Upset by a morning Washington Post story which noted that Donald Trump was “confused” and “did not have a grasp of some basic elements of the Senate plan,” Trump struck back in the only way he knows … by threat.
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The problem with that threat? If Trump is talking about sales taxes, Amazon already pays them in every state …
[As of March] Amazon will start collecting sales taxes on purchases in the last four states where it wasn’t doing so: Hawaii, Idaho, Maine and New Mexico. Four other states — Delaware, Montana, New Hampshire and Oregon — have no sales tax, while a fifth, Alaska, doesn’t have a statewide tax, but it does have municipal sales taxes.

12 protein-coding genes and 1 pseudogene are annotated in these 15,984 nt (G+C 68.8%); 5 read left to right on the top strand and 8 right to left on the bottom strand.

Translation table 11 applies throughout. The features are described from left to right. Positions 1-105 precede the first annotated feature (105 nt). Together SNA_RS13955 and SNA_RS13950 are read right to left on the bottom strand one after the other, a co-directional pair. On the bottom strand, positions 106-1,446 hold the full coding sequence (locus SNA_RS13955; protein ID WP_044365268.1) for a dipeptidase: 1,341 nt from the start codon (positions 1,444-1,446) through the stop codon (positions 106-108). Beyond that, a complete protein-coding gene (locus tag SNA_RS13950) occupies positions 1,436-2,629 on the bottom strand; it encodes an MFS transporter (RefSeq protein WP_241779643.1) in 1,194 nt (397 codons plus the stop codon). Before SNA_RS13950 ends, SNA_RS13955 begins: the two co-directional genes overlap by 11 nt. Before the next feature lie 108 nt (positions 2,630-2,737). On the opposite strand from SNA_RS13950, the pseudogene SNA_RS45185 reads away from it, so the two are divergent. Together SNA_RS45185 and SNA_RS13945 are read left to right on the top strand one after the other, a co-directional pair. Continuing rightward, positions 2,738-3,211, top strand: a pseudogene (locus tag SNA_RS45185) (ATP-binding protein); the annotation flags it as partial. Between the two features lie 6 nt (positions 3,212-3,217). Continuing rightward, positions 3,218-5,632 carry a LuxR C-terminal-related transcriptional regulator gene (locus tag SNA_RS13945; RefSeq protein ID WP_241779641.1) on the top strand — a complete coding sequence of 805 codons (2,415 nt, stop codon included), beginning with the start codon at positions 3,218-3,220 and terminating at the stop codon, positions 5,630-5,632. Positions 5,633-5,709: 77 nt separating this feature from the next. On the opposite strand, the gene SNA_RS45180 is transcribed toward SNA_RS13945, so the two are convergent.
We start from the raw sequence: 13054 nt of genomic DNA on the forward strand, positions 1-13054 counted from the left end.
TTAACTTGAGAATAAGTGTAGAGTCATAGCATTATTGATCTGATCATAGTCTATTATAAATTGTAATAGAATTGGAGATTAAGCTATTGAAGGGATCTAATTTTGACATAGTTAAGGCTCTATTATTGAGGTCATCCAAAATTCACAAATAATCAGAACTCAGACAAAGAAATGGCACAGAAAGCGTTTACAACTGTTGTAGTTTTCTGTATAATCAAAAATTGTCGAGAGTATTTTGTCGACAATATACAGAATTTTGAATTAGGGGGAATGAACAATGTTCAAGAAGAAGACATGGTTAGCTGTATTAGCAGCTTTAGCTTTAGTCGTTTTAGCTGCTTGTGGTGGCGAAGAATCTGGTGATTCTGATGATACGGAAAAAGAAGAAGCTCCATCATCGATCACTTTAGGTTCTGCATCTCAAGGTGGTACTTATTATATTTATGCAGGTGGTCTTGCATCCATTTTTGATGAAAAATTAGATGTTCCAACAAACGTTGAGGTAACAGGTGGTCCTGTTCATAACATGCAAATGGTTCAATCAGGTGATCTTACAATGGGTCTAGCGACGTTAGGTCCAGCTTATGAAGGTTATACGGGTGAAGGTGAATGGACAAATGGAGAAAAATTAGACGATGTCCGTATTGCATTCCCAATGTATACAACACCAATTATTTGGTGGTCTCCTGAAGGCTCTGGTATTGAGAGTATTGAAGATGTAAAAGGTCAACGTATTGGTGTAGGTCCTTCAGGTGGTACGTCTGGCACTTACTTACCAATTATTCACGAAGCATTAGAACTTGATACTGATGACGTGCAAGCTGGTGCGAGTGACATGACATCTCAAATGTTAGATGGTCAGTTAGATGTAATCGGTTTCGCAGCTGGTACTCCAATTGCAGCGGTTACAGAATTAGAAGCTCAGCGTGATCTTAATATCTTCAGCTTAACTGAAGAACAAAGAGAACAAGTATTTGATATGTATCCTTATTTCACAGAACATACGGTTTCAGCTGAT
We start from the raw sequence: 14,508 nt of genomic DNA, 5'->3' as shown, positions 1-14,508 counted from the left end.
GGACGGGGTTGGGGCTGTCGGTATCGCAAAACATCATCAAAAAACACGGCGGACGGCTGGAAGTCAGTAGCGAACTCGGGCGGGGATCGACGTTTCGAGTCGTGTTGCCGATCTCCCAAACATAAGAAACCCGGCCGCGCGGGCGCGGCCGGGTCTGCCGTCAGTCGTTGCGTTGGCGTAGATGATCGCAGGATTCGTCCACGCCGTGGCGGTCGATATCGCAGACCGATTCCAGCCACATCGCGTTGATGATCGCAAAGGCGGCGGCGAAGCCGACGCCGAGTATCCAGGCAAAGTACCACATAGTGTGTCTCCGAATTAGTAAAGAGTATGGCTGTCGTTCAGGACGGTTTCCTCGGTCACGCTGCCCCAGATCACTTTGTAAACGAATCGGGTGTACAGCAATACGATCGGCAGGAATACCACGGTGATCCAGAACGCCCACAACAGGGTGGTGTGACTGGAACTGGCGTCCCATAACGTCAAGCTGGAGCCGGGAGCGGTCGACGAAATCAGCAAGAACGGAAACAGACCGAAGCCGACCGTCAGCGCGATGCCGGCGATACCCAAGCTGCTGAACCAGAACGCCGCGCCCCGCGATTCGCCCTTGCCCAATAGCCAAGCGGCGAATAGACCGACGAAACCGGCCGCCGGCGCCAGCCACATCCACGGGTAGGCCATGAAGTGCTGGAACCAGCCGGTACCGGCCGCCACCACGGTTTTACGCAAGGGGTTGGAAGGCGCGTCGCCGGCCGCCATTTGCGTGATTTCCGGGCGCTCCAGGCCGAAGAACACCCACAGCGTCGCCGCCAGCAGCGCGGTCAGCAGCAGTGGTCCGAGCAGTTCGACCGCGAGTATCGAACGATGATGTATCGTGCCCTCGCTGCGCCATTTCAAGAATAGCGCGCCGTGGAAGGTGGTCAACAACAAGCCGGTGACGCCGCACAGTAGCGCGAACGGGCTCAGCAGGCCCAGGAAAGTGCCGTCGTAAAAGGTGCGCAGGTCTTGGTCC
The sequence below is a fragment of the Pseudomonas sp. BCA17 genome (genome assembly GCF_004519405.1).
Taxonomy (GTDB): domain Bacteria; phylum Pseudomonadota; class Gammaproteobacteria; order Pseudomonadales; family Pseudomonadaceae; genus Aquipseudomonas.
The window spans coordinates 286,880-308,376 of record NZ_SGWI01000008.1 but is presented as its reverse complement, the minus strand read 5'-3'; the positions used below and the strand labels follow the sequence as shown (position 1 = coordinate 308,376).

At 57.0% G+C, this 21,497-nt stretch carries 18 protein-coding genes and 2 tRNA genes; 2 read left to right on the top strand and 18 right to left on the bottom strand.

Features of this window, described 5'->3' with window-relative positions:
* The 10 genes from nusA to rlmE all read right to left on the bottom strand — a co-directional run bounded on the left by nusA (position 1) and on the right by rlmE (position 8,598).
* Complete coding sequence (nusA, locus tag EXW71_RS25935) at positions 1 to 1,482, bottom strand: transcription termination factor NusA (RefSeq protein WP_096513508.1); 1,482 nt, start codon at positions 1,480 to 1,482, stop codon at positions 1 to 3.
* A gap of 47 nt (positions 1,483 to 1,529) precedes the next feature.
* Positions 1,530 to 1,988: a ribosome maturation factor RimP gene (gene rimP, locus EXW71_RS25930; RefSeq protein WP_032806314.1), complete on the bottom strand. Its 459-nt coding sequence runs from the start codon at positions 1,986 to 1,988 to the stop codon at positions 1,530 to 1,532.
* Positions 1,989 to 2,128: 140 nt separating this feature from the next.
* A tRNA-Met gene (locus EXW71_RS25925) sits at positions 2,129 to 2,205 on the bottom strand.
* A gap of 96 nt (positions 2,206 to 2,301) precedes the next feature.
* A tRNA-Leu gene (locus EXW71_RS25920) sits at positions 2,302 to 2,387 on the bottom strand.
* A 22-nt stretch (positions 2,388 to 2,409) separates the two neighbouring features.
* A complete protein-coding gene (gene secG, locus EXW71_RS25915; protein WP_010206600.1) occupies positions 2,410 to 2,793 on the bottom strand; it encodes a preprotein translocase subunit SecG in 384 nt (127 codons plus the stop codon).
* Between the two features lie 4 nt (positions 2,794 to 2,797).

But then, Trump says “internet tax.” So perhaps what he’s proposing here is a new tax, an extra tax that only internet-based companies would have to pay. The idea that Trump would tax a large and growing segment of the economy just to deliver a swipe at someone who crossed him is totally, absolutely, instantly believable. And Republican conservatives will be thrilled to hear that Trump is using his official presidential statements to propose new taxes. Is this how Republicans plan to pay for that big tax break to billionaires—by imposing a new tax on everyone else?
So … which is it? Did Trump reply to a story about how he was “confused” with a tweet that proves he’s even more confused? Or did he propose a new tax? It has to be one or the other.
This is a Creative Commons article. The original version of this article appeared here.